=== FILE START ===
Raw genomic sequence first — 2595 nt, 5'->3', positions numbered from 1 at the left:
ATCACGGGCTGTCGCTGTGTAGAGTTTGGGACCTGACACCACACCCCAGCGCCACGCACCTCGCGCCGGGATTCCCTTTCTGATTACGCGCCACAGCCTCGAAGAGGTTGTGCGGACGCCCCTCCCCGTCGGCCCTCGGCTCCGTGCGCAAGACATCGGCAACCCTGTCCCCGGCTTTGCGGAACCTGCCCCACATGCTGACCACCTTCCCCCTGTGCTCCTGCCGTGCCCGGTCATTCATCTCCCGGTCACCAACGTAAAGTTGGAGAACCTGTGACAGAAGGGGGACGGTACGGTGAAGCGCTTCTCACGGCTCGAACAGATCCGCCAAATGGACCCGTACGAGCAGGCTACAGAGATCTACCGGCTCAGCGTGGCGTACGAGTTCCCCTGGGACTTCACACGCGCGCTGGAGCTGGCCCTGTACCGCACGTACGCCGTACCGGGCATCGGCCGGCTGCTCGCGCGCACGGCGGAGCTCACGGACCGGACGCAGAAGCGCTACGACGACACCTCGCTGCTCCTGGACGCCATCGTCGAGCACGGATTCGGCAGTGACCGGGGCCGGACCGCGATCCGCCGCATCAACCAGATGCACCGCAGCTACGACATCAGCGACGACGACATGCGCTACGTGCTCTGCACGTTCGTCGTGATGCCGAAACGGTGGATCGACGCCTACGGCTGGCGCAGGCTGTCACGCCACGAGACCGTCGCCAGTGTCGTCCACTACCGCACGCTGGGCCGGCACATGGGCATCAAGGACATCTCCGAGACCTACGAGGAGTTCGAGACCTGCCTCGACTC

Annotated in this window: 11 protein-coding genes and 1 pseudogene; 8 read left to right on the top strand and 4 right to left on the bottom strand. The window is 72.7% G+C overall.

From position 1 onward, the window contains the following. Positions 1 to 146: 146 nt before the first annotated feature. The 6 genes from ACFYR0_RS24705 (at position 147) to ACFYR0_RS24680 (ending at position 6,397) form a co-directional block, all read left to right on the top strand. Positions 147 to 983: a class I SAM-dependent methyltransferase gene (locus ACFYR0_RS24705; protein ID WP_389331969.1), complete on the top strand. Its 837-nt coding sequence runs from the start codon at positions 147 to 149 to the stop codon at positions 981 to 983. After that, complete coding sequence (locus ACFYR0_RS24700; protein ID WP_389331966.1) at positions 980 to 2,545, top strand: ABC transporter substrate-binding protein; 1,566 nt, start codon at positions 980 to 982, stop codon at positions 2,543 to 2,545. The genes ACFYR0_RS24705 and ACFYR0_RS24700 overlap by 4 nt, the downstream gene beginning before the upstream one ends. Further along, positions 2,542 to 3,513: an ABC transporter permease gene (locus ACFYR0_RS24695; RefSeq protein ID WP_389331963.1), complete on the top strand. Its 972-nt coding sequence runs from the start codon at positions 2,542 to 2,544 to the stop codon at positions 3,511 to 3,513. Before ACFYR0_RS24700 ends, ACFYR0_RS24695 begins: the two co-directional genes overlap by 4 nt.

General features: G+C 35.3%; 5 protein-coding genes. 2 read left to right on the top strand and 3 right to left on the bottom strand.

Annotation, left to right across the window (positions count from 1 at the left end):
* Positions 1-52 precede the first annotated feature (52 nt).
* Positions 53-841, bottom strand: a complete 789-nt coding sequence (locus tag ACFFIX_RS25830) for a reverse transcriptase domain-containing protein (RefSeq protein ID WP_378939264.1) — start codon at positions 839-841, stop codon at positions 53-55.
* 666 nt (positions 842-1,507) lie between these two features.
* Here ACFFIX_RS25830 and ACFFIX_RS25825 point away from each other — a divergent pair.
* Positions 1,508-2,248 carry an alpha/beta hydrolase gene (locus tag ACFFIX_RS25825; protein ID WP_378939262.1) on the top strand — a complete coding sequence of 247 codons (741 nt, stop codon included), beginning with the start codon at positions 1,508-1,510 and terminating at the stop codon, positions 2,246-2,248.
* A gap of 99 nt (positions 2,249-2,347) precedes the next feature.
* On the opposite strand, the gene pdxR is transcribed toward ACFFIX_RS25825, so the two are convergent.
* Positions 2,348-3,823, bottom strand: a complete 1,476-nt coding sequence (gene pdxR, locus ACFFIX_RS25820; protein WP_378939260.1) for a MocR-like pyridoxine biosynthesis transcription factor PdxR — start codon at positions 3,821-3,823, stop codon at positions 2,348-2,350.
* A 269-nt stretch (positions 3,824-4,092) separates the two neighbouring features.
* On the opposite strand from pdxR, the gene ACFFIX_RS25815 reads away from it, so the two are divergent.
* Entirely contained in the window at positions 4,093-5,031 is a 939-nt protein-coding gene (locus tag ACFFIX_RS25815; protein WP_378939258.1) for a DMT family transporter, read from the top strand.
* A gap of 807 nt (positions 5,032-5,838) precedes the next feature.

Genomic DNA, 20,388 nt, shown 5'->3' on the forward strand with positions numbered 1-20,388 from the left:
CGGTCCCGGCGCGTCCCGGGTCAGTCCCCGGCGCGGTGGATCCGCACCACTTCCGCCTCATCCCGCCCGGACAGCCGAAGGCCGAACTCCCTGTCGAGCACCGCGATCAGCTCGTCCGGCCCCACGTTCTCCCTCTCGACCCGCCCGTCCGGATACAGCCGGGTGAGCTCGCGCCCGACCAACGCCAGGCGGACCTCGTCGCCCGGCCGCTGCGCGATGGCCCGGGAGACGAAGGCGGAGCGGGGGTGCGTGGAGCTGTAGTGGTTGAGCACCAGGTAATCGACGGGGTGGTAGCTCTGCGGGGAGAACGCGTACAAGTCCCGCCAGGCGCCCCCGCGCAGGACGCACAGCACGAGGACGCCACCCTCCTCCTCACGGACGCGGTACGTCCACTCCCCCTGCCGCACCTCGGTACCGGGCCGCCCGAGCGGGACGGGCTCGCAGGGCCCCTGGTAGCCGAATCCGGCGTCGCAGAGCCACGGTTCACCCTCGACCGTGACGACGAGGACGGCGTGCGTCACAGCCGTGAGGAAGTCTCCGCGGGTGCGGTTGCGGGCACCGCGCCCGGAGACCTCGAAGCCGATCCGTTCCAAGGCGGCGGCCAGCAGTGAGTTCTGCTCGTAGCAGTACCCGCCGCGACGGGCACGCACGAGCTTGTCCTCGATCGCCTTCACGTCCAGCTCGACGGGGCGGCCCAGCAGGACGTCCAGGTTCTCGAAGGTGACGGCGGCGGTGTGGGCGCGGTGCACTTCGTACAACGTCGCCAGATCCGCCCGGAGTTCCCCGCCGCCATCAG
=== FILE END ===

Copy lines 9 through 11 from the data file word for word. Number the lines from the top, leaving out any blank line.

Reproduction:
* 666 nt (positions 842-1,507) lie between these two features.
* Here ACFFIX_RS25830 and ACFFIX_RS25825 point away from each other — a divergent pair.
* Positions 1,508-2,248 carry an alpha/beta hydrolase gene (locus tag ACFFIX_RS25825; protein ID WP_378939262.1) on the top strand — a complete coding sequence of 247 codons (741 nt, stop codon included), beginning with the start codon at positions 1,508-1,510 and terminating at the stop codon, positions 2,246-2,248.